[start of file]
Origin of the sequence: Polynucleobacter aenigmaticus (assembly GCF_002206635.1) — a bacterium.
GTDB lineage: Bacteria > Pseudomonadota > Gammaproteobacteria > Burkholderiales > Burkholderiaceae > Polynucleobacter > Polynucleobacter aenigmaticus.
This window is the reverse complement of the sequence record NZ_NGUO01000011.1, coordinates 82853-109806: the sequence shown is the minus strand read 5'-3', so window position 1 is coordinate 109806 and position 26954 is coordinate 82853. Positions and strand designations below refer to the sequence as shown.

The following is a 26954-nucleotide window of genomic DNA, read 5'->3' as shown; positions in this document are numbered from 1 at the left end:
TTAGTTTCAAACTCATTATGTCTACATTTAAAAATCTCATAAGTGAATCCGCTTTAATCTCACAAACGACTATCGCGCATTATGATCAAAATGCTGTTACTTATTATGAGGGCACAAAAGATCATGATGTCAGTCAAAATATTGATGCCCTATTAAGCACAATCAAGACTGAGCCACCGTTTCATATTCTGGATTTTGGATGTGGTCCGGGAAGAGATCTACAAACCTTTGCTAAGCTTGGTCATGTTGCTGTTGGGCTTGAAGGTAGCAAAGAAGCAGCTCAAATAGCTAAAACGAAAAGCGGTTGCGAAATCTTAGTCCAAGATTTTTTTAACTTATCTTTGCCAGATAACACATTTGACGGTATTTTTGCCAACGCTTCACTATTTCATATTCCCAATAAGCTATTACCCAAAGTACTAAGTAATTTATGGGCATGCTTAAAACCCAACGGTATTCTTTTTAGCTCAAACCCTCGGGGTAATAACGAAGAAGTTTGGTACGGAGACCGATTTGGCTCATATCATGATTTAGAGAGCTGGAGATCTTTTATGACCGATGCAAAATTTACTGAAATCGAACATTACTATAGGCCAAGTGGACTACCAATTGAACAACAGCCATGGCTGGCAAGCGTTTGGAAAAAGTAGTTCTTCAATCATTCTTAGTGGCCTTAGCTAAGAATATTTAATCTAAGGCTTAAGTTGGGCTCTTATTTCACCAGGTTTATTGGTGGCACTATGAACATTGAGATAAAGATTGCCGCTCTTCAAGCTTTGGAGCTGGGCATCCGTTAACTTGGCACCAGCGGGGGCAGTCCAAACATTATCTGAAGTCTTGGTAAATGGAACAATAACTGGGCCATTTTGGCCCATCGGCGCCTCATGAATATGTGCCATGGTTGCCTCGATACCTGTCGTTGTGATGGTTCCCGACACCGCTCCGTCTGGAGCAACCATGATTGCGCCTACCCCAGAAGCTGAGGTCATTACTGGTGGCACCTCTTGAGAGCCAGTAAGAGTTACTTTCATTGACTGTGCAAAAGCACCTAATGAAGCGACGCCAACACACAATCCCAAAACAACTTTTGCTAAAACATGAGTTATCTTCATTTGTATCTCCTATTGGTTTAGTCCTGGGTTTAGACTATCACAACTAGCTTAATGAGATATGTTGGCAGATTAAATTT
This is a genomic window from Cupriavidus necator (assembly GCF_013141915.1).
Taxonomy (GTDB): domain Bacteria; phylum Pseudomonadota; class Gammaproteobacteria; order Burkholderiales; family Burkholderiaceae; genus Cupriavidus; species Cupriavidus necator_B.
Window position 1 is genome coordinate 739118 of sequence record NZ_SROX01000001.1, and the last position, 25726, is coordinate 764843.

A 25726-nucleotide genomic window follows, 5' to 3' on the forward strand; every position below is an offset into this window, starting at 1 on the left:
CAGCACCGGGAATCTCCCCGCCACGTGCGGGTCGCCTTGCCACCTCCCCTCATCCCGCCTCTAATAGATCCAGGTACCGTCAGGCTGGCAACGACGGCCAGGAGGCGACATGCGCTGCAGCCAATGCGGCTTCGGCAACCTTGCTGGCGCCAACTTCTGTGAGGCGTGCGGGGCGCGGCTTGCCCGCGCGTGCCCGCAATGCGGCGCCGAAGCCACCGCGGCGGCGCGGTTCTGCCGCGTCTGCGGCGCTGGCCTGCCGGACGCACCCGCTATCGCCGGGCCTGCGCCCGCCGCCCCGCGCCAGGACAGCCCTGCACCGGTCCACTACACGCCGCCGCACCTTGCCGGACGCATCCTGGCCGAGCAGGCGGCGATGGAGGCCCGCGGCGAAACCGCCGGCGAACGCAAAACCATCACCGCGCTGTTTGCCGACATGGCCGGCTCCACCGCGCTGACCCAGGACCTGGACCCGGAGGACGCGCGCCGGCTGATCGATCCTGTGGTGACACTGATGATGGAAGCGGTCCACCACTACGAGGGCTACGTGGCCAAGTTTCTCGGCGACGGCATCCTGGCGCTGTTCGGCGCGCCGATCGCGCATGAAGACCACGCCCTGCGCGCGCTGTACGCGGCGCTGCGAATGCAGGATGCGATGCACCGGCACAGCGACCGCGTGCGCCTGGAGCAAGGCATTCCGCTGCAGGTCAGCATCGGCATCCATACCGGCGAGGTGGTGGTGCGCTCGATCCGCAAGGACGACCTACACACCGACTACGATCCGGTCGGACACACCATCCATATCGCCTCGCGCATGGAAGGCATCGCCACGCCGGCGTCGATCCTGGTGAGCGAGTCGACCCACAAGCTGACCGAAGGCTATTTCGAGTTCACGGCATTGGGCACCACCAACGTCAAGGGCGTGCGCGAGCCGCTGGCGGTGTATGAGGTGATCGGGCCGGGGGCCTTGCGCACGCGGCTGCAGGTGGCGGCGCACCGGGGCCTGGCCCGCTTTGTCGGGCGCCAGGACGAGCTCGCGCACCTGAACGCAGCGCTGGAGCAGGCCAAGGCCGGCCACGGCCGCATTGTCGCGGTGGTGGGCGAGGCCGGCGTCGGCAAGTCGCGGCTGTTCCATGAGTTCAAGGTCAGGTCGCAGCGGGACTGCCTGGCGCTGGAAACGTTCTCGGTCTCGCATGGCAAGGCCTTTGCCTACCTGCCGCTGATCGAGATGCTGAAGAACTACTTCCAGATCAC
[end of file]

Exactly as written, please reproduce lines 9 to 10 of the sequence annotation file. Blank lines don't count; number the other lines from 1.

A 25726-nucleotide genomic window follows, 5' to 3' on the forward strand; every position below is an offset into this window, starting at 1 on the left:
CAGCACCGGGAATCTCCCCGCCACGTGCGGGTCGCCTTGCCACCTCCCCTCATCCCGCCTCTAATAGATCCAGGTACCGTCAGGCTGGCAACGACGGCCAGGAGGCGACATGCGCTGCAGCCAATGCGGCTTCGGCAACCTTGCTGGCGCCAACTTCTGTGAGGCGTGCGGGGCGCGGCTTGCCCGCGCGTGCCCGCAATGCGGCGCCGAAGCCACCGCGGCGGCGCGGTTCTGCCGCGTCTGCGGCGCTGGCCTGCCGGACGCACCCGCTATCGCCGGGCCTGCGCCCGCCGCCCCGCGCCAGGACAGCCCTGCACCGGTCCACTACACGCCGCCGCACCTTGCCGGACGCATCCTGGCCGAGCAGGCGGCGATGGAGGCCCGCGGCGAAACCGCCGGCGAACGCAAAACCATCACCGCGCTGTTTGCCGACATGGCCGGCTCCACCGCGCTGACCCAGGACCTGGACCCGGAGGACGCGCGCCGGCTGATCGATCCTGTGGTGACACTGATGATGGAAGCGGTCCACCACTACGAGGGCTACGTGGCCAAGTTTCTCGGCGACGGCATCCTGGCGCTGTTCGGCGCGCCGATCGCGCATGAAGACCACGCCCTGCGCGCGCTGTACGCGGCGCTGCGAATGCAGGATGCGATGCACCGGCACAGCGACCGCGTGCGCCTGGAGCAAGGCATTCCGCTGCAGGTCAGCATCGGCATCCATACCGGCGAGGTGGTGGTGCGCTCGATCCGCAAGGACGACCTACACACCGACTACGATCCGGTCGGACACACCATCCATATCGCCTCGCGCATGGAAGGCATCGCCACGCCGGCGTCGATCCTGGTGAGCGAGTCGACCCACAAGCTGACCGAAGGCTATTTCGAGTTCACGGCATTGGGCACCACCAACGTCAAGGGCGTGCGCGAGCCGCTGGCGGTGTATGAGGTGATCGGGCCGGGGGCCTTGCGCACGCGGCTGCAGGTGGCGGCGCACCGGGGCCTGGCCCGCTTTGTCGGGCGCCAGGACGAGCTCGCGCACCTGAACGCAGCGCTGGAGCAGGCCAAGGCCGGCCACGGCCGCATTGTCGCGGTGGTGGGCGAGGCCGGCGTCGGCAAGTCGCGGCTGTTCCATGAGTTCAAGGTCAGGTCGCAGCGGGACTGCCTGGCGCTGGAAACGTTCTCGGTCTCGCATGGCAAGGCCTTTGCCTACCTGCCGCTGATCGAGATGCTGAAGAACTACTTCCAGATCAC